straints of time, brevity, and simplicity, for example, impede the careful documentation, nuanced positions, and caveats that scientists believe are necessary to discuss and present their work. Journalists, on the other hand, often see the use of caveats or qualifications as information that can be dismissed to improve the readability of a story. Furthermore, journalistic efforts to enhance audience interest may violate other traditional scientific norms. For example, to create a human interest angle, journalists may look for personal stories and individual cases, although this may distort research findings that have meaning only in a broader statistical context.
Scientific journals may also contribute to the distortion of research findings. Scientific journals often prepare press releases for the news media to assist them in getting the story right. These attempts to translate research into news can be misleading. Woloshin and Schwartz (2002) reviewed the content of journal press releases and interviewed press officers at nine prominent medical journals. The study found that press releases do not routinely highlight study limitations or the role of industry funding. Formats for presenting data were also found to exaggerate the perceived importance of findings.
Fueling these tensions is the fact that scientists, health care professionals, and policy experts rarely receive training in public communication, and reporters are not well trained in science, medicine, and statistics. Both groups are generally untrained in risk communication.
A recent study (Voss, 2002) highlights reporters’ self-perceptions about their own ability to report health news. The study surveyed reporters and newspapers in five Midwestern states. In response to questions about reporting ability, 49.7 percent of respondents reported it was sometimes easy and sometimes difficult to understand key health issues, and 31 percent found it often or nearly always (2.7 percent) difficult to do. Also, 51.3 percent of respondents reported that it was sometimes easy or sometimes difficult to interpret statistical data, whereas 27.4 percent found it often or nearly always (6.2 percent) difficult. More than three-quarters of respondents (83 percent) reported that they had no training to cover health topics. Similarly, a national survey of journalists and news executives found that only 12 percent of reporters covering health care are viewed as “extremely prepared” and 43 percent are viewed as “prepared” to cover health care issues (Foundation for American Communications, 2002).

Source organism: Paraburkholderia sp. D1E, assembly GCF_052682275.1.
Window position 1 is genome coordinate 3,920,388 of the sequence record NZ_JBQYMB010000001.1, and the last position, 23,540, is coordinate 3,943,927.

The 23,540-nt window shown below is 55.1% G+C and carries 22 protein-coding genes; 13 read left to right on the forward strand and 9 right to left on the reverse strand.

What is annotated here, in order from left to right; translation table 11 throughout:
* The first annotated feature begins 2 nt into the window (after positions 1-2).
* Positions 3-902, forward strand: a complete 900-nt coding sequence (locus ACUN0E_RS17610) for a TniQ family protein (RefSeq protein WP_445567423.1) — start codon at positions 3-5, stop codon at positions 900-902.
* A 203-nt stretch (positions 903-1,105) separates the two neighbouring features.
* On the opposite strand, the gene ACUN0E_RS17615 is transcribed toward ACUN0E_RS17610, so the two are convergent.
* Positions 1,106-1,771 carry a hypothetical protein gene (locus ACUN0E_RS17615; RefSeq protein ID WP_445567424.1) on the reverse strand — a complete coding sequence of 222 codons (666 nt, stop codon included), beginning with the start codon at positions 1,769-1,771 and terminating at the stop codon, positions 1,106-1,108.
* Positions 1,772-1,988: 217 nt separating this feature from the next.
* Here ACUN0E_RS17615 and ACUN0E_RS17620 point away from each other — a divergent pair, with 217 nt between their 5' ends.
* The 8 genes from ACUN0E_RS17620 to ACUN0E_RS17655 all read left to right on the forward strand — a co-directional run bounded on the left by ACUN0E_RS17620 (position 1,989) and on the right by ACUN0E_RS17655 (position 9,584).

To help ease these tensions and to improve the quality of the information delivered to the public, scientists and public health officials as well as journalists and editors should seek opportunities for training. The need for media training is acknowledged in the statement of Al Cross, President of the Society of Professional Journalists, who notes that “training is a good way to meet your public responsibilities” (quoted in Kees, 2002) and in the